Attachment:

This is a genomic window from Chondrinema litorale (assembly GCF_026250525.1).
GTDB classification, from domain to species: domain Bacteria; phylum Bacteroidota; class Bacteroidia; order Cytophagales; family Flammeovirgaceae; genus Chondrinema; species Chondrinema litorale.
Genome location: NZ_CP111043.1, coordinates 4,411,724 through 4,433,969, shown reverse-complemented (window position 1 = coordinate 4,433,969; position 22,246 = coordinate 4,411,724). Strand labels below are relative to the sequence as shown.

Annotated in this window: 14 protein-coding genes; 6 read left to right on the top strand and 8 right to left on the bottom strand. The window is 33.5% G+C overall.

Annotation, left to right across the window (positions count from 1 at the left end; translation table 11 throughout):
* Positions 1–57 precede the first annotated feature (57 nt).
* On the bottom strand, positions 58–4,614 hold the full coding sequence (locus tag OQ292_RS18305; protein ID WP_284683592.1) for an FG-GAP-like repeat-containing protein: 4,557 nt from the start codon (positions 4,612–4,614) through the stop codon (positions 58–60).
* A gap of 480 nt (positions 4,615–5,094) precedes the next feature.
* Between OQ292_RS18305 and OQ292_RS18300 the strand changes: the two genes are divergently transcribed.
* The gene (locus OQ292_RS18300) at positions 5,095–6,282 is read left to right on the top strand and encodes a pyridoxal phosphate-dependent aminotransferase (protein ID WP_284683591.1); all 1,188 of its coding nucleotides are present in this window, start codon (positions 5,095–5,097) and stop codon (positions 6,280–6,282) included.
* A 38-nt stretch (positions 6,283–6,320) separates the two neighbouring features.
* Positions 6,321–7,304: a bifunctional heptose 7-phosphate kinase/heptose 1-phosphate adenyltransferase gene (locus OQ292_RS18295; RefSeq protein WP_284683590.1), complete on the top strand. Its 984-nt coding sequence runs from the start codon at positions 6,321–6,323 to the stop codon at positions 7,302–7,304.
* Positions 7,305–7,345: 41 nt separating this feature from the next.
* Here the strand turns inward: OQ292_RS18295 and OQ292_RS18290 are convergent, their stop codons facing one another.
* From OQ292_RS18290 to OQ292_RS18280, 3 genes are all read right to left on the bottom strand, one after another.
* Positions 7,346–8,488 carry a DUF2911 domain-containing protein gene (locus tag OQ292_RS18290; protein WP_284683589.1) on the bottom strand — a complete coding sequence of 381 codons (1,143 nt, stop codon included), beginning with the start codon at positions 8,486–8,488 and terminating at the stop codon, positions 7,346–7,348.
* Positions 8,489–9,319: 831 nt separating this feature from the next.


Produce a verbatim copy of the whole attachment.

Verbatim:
This is a genomic window from Chondrinema litorale (assembly GCF_026250525.1).
GTDB classification, from domain to species: domain Bacteria; phylum Bacteroidota; class Bacteroidia; order Cytophagales; family Flammeovirgaceae; genus Chondrinema; species Chondrinema litorale.
Genome location: NZ_CP111043.1, coordinates 4,411,724 through 4,433,969, shown reverse-complemented (window position 1 = coordinate 4,433,969; position 22,246 = coordinate 4,411,724). Strand labels below are relative to the sequence as shown.

Annotated in this window: 14 protein-coding genes; 6 read left to right on the top strand and 8 right to left on the bottom strand. The window is 33.5% G+C overall.

Annotation, left to right across the window (positions count from 1 at the left end; translation table 11 throughout):
* Positions 1–57 precede the first annotated feature (57 nt).
* On the bottom strand, positions 58–4,614 hold the full coding sequence (locus tag OQ292_RS18305; protein ID WP_284683592.1) for an FG-GAP-like repeat-containing protein: 4,557 nt from the start codon (positions 4,612–4,614) through the stop codon (positions 58–60).
* A gap of 480 nt (positions 4,615–5,094) precedes the next feature.
* Between OQ292_RS18305 and OQ292_RS18300 the strand changes: the two genes are divergently transcribed.
* The gene (locus OQ292_RS18300) at positions 5,095–6,282 is read left to right on the top strand and encodes a pyridoxal phosphate-dependent aminotransferase (protein ID WP_284683591.1); all 1,188 of its coding nucleotides are present in this window, start codon (positions 5,095–5,097) and stop codon (positions 6,280–6,282) included.
* A 38-nt stretch (positions 6,283–6,320) separates the two neighbouring features.
* Positions 6,321–7,304: a bifunctional heptose 7-phosphate kinase/heptose 1-phosphate adenyltransferase gene (locus OQ292_RS18295; RefSeq protein WP_284683590.1), complete on the top strand. Its 984-nt coding sequence runs from the start codon at positions 6,321–6,323 to the stop codon at positions 7,302–7,304.
* Positions 7,305–7,345: 41 nt separating this feature from the next.
* Here the strand turns inward: OQ292_RS18295 and OQ292_RS18290 are convergent, their stop codons facing one another.
* From OQ292_RS18290 to OQ292_RS18280, 3 genes are all read right to left on the bottom strand, one after another.
* Positions 7,346–8,488 carry a DUF2911 domain-containing protein gene (locus tag OQ292_RS18290; protein WP_284683589.1) on the bottom strand — a complete coding sequence of 381 codons (1,143 nt, stop codon included), beginning with the start codon at positions 8,486–8,488 and terminating at the stop codon, positions 7,346–7,348.
* Positions 8,489–9,319: 831 nt separating this feature from the next.